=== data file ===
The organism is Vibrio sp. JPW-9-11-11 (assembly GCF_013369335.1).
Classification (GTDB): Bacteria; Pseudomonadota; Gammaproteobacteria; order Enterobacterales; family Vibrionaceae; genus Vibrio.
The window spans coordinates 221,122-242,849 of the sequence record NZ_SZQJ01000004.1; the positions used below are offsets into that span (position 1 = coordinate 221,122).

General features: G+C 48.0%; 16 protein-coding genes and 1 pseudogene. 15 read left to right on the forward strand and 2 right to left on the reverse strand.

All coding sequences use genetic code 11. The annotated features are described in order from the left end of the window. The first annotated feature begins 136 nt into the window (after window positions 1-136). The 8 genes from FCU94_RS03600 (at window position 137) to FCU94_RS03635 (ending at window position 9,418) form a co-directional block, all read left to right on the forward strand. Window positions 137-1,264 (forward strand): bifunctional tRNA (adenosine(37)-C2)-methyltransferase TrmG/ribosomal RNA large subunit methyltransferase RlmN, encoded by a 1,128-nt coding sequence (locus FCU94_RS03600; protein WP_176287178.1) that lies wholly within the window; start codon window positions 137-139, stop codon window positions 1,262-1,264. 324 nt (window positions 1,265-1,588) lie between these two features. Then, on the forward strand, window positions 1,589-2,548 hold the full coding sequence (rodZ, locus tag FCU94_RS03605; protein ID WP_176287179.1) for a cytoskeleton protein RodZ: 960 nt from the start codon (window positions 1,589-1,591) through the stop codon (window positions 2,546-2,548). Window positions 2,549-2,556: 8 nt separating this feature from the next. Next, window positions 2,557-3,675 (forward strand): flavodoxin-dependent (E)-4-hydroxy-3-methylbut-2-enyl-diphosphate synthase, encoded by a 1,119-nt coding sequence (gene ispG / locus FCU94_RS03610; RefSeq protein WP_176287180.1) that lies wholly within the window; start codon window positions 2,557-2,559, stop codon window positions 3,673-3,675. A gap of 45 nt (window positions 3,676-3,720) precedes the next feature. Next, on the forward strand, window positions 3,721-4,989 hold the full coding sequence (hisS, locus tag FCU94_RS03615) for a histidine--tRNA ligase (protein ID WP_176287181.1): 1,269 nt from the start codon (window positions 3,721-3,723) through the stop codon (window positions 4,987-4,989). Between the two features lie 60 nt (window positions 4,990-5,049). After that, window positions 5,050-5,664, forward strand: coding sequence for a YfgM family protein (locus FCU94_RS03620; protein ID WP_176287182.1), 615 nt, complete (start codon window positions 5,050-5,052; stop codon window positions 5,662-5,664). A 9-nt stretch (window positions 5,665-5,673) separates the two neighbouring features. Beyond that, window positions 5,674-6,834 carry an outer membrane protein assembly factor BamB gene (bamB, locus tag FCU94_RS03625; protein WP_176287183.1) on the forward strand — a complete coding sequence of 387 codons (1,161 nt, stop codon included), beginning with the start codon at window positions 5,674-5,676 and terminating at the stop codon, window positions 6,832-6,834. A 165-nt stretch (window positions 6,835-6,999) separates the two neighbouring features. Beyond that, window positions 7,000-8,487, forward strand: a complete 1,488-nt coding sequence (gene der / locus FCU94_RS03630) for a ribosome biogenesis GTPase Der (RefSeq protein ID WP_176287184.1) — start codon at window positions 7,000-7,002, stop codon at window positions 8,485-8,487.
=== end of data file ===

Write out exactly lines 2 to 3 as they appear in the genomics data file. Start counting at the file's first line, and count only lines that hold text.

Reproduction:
Classification (GTDB): Bacteria; Pseudomonadota; Gammaproteobacteria; order Enterobacterales; family Vibrionaceae; genus Vibrio.
The window spans coordinates 221,122-242,849 of the sequence record NZ_SZQJ01000004.1; the positions used below are offsets into that span (position 1 = coordinate 221,122).